Two years have passed since Clarkson topped the album charts with "All I Ever Wanted," priming the pump with her catchiest single since "Since U Been Gone," the chart-topping "My Life Would Suck Without You." America's first American Idol started working on material for "Stronger" while on tour in late 2009, telling listeners of Chicago's KISS-FM (103.5), "The next record is probably going to be really different" and getting more specific on Atlanta's Q 100, where she said, "It's almost like Garbage-meets-pop-meets-Muse." The leadoff single, Mr. Know It All," was released Aug. 30. (Due Oct. 25)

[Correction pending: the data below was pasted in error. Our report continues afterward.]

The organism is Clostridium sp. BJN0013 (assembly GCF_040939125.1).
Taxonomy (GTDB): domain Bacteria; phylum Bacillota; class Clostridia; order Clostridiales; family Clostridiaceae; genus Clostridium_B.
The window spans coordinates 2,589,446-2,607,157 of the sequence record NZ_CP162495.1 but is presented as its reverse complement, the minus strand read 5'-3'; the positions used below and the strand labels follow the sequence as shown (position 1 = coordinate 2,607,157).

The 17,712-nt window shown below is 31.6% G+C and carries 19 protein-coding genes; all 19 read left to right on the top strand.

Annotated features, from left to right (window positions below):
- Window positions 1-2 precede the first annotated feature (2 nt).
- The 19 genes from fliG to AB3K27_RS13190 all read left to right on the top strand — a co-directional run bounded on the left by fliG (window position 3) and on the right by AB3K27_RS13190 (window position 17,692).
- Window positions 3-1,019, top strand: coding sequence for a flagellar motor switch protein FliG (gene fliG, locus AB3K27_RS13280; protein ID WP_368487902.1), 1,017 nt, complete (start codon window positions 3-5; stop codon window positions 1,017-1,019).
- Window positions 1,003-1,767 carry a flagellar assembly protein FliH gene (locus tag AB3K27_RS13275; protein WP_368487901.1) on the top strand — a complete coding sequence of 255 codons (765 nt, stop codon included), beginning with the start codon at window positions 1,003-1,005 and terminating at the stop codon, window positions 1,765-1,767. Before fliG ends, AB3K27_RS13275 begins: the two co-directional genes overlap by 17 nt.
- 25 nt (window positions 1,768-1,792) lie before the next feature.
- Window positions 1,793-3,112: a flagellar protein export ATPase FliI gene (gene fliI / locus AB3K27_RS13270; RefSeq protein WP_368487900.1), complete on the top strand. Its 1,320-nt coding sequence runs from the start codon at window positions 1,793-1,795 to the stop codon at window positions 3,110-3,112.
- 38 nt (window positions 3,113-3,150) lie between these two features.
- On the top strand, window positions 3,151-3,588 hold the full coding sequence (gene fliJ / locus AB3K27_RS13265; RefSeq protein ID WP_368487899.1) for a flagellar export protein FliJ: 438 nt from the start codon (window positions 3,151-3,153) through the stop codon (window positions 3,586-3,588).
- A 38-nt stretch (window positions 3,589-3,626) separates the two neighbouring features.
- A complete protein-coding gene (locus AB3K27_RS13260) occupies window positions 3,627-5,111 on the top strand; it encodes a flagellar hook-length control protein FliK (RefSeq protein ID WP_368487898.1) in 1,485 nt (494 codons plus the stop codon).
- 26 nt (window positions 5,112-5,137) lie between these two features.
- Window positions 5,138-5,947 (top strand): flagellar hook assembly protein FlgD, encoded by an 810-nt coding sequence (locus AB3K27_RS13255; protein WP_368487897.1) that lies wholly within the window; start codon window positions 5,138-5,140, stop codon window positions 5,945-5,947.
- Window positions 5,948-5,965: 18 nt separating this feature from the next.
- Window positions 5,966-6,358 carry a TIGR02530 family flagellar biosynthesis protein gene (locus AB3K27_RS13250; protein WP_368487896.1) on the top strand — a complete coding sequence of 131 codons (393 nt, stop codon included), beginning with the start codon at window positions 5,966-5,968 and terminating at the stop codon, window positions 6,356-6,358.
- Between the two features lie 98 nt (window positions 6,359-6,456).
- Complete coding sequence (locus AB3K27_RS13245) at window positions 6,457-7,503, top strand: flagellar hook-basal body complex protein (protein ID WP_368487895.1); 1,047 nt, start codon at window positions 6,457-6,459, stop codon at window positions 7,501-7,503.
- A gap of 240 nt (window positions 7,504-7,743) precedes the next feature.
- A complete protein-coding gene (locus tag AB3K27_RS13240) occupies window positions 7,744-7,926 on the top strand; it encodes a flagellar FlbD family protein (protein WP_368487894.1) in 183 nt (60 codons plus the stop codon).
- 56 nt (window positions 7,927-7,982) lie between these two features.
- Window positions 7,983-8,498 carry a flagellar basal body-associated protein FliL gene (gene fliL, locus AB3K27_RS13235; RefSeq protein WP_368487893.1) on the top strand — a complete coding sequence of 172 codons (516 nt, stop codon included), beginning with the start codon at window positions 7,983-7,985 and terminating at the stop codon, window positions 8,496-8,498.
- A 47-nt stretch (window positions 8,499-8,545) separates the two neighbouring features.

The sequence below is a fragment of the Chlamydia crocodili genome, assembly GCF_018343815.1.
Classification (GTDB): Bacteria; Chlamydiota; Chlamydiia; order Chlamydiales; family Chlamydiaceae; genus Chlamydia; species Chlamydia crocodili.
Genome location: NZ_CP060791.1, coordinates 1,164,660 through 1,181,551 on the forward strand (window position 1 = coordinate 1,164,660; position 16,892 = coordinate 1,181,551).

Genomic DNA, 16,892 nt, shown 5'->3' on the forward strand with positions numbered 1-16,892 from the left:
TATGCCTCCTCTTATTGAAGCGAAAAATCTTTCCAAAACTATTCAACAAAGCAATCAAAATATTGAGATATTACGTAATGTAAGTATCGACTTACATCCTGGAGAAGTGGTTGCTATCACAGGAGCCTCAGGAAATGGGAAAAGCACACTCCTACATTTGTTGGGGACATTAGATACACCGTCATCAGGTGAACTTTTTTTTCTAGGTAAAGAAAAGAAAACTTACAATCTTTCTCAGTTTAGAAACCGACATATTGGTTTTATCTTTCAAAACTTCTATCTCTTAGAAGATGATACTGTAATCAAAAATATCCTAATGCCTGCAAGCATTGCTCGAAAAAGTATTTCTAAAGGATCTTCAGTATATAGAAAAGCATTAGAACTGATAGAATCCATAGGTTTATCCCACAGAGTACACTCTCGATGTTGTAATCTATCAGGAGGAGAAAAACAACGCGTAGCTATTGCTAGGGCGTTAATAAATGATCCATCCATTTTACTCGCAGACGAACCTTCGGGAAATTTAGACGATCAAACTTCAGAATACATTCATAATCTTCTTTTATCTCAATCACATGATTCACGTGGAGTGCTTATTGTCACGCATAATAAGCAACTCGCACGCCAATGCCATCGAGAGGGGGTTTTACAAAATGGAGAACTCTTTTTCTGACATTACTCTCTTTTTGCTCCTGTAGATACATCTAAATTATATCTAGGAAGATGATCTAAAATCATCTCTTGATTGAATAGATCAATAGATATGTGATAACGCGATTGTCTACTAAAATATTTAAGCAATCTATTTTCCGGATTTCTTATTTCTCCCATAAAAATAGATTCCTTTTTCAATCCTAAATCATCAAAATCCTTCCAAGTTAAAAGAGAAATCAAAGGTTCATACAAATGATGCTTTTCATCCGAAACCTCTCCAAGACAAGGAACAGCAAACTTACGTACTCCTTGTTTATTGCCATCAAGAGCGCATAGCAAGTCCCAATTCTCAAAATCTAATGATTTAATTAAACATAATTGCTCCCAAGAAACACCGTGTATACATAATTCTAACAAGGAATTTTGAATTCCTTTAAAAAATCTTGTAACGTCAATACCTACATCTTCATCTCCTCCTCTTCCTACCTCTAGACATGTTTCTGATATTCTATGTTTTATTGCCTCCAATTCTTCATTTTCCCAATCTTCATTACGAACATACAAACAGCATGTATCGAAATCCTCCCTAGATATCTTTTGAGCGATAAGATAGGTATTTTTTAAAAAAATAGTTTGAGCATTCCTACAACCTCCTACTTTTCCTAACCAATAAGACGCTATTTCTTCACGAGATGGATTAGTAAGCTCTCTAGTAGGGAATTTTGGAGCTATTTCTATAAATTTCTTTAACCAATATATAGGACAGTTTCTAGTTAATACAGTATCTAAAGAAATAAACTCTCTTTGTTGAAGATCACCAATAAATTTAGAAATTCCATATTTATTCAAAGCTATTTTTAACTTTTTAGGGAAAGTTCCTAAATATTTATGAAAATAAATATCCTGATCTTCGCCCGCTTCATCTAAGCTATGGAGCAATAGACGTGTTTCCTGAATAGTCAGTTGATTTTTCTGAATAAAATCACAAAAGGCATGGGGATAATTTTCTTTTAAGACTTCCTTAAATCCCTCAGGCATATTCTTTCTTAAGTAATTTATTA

Coldplay, "Mylo Xyloto" (Capitol)
Last time out, they topped the Billboard album chart, went double platinum and took home best rock album at the Grammys for "Viva la Vida or Death and All His Friends." How do you follow that? Chris Martin told BBC News their latest effort is a concept album "from the point of view of two people who are a bit lost - two like-minded outsiders who meet in a very difficult environment and therefore have a journey together." And speaking of journeys together, this one found them working on material with Brian Eno. A lead single, "Every Teardrop Is a Waterfall," has cracked the Top 10 on Billboard's Alternative Songs and Rock Songs charts. (Due Oct. 25)
The Beach Boys, "The Smile Sessions" (Capitol)
(Stephen T. McCarthy will be glad to hear about this)